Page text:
“Her vocal range was expansive,” vocalist Devaki Pandit says. “She would begin her concerts with a very extensive alapi [the free-flowing improvisatory opening section], accentuating the bhava or deep disposition of the raga, in the lower octave. But as she progressed, she would sustain the elaboration with stunning, emphatic flourishes.”
But she never embellished her khayal with unnecessary murkis (inverted mordants) or harkats (swift movements). In fact, she cautioned against their excessive usage, saying they brought an unwelcome flimsiness to classical music.
“For dignified khayal presentation, alankars (ornaments) such as meend (glide), gamak (curve) and as (longing) are needed. Even within these, meend is of prime importance,” Sahasrabuddhe wrote in an academic essay for the Open University, giving us a glimpse into her approach.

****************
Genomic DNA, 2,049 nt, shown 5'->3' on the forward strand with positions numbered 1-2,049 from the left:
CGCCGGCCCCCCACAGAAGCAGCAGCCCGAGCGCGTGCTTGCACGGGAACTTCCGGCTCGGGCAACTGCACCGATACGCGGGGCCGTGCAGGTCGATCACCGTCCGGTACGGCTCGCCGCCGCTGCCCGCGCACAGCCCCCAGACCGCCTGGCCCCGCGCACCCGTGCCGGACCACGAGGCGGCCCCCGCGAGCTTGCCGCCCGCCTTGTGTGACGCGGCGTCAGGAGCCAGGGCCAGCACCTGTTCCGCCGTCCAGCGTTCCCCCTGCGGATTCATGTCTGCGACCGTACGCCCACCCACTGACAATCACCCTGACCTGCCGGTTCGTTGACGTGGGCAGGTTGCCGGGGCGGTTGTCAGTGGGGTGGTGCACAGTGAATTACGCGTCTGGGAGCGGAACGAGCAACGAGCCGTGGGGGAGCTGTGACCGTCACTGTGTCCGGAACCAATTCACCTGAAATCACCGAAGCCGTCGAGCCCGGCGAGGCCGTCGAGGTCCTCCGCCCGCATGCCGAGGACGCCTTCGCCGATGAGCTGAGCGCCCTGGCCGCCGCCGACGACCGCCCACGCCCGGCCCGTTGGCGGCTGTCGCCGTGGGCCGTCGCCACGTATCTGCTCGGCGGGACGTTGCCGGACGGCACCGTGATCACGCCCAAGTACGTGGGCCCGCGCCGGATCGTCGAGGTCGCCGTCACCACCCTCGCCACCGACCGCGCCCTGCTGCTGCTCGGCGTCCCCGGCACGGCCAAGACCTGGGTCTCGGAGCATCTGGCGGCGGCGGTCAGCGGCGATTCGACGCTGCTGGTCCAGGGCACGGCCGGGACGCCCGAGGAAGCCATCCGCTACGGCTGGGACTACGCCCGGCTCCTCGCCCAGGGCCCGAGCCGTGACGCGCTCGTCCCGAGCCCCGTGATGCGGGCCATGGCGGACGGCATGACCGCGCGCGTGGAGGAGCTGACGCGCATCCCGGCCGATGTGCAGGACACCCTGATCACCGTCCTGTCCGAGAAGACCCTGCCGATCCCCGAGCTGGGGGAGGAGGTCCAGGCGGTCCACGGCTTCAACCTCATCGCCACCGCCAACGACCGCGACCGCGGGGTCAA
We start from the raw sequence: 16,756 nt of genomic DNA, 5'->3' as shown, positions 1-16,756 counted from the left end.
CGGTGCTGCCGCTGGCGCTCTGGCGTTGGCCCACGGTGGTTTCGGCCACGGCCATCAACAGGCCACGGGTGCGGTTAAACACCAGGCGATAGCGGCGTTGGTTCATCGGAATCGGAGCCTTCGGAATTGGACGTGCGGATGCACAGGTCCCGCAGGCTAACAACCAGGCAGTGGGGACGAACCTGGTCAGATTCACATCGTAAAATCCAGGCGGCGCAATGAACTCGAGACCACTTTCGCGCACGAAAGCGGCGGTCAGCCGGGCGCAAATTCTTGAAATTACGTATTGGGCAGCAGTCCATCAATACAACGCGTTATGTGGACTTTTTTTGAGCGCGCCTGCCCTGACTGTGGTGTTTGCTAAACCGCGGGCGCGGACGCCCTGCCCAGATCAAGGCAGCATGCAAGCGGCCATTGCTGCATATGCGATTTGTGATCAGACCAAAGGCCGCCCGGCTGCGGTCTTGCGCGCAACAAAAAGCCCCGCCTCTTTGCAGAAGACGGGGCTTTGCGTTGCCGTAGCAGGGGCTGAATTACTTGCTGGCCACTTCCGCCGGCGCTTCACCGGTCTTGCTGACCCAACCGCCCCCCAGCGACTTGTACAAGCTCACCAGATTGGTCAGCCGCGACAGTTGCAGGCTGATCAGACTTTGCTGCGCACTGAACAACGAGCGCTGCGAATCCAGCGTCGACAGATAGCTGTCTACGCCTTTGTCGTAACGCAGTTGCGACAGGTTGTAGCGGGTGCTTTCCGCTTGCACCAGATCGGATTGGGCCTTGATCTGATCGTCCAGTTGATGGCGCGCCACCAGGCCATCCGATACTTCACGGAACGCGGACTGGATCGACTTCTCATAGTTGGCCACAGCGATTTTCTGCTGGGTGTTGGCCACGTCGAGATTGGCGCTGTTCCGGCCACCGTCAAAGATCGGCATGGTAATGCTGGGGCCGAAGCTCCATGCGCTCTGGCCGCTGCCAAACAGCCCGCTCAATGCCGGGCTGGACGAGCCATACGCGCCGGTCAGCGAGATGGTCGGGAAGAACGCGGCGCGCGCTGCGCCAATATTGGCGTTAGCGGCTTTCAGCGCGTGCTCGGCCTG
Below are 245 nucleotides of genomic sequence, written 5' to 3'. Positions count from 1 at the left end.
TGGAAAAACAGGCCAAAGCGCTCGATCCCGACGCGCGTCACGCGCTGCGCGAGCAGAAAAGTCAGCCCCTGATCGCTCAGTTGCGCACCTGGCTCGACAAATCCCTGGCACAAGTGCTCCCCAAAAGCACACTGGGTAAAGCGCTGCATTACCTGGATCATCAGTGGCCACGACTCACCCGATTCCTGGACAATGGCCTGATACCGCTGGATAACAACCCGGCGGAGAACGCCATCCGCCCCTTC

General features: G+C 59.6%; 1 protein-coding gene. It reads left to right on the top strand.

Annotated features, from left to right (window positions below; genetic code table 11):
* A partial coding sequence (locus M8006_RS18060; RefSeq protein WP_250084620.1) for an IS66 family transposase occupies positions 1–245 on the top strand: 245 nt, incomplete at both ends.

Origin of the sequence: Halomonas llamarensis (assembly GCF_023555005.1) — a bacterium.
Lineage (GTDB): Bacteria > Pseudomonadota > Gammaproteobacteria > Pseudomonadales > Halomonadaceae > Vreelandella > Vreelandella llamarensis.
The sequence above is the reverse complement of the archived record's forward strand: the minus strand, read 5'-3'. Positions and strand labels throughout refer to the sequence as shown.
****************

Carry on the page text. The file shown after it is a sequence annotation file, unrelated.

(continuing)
It made her music at once dramatic, yet meditative and soulful. Her singing was also a beautiful amalgam of all the various gharanas that shaped her syntax.
A ceaseless learner
Born in 1948 into a musical family that drew its instruction from the great Vishnu Digambar Paluskar – who was the guru of her father, Shankar Shripad Bodas – the young Sahasrabuddhe’s home in Kanpur was a melting-pot of melodic influences. Even though her training through those years was primarily in the Gwalior tradition, she learnt from all the visiting stalwarts who graced her father’s home.